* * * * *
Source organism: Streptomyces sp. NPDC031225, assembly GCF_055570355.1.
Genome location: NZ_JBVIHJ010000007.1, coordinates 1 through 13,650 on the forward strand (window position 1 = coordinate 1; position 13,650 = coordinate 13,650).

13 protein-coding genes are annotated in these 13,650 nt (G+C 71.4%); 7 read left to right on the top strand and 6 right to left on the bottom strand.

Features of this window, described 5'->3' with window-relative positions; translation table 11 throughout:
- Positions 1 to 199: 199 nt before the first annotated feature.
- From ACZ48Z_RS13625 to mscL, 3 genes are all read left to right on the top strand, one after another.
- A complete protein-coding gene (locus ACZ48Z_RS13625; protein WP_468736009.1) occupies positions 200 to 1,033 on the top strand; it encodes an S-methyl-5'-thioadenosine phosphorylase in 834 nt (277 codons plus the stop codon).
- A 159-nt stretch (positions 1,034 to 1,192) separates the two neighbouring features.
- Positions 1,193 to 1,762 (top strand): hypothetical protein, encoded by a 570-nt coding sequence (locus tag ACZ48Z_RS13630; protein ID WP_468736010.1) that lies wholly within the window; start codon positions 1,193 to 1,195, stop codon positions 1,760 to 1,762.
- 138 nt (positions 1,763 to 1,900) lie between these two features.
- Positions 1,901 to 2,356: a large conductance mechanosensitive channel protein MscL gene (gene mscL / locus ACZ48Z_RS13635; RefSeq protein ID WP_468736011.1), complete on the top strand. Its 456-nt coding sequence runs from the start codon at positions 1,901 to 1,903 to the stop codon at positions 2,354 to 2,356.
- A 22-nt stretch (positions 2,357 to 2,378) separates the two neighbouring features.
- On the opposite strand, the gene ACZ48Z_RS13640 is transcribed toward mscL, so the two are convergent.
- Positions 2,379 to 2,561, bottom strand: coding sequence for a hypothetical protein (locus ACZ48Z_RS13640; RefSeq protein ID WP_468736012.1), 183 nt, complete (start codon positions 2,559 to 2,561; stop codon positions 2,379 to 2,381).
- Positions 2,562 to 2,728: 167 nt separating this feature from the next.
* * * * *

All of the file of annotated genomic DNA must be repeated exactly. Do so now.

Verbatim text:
Source organism: Streptomyces sp. NPDC031225, assembly GCF_055570355.1.
Genome location: NZ_JBVIHJ010000007.1, coordinates 1 through 13,650 on the forward strand (window position 1 = coordinate 1; position 13,650 = coordinate 13,650).

13 protein-coding genes are annotated in these 13,650 nt (G+C 71.4%); 7 read left to right on the top strand and 6 right to left on the bottom strand.

Features of this window, described 5'->3' with window-relative positions; translation table 11 throughout:
- Positions 1 to 199: 199 nt before the first annotated feature.
- From ACZ48Z_RS13625 to mscL, 3 genes are all read left to right on the top strand, one after another.
- A complete protein-coding gene (locus ACZ48Z_RS13625; protein WP_468736009.1) occupies positions 200 to 1,033 on the top strand; it encodes an S-methyl-5'-thioadenosine phosphorylase in 834 nt (277 codons plus the stop codon).
- A 159-nt stretch (positions 1,034 to 1,192) separates the two neighbouring features.
- Positions 1,193 to 1,762 (top strand): hypothetical protein, encoded by a 570-nt coding sequence (locus tag ACZ48Z_RS13630; protein ID WP_468736010.1) that lies wholly within the window; start codon positions 1,193 to 1,195, stop codon positions 1,760 to 1,762.
- 138 nt (positions 1,763 to 1,900) lie between these two features.
- Positions 1,901 to 2,356: a large conductance mechanosensitive channel protein MscL gene (gene mscL / locus ACZ48Z_RS13635; RefSeq protein ID WP_468736011.1), complete on the top strand. Its 456-nt coding sequence runs from the start codon at positions 1,901 to 1,903 to the stop codon at positions 2,354 to 2,356.
- A 22-nt stretch (positions 2,357 to 2,378) separates the two neighbouring features.
- On the opposite strand, the gene ACZ48Z_RS13640 is transcribed toward mscL, so the two are convergent.
- Positions 2,379 to 2,561, bottom strand: coding sequence for a hypothetical protein (locus ACZ48Z_RS13640; RefSeq protein ID WP_468736012.1), 183 nt, complete (start codon positions 2,559 to 2,561; stop codon positions 2,379 to 2,381).
- Positions 2,562 to 2,728: 167 nt separating this feature from the next.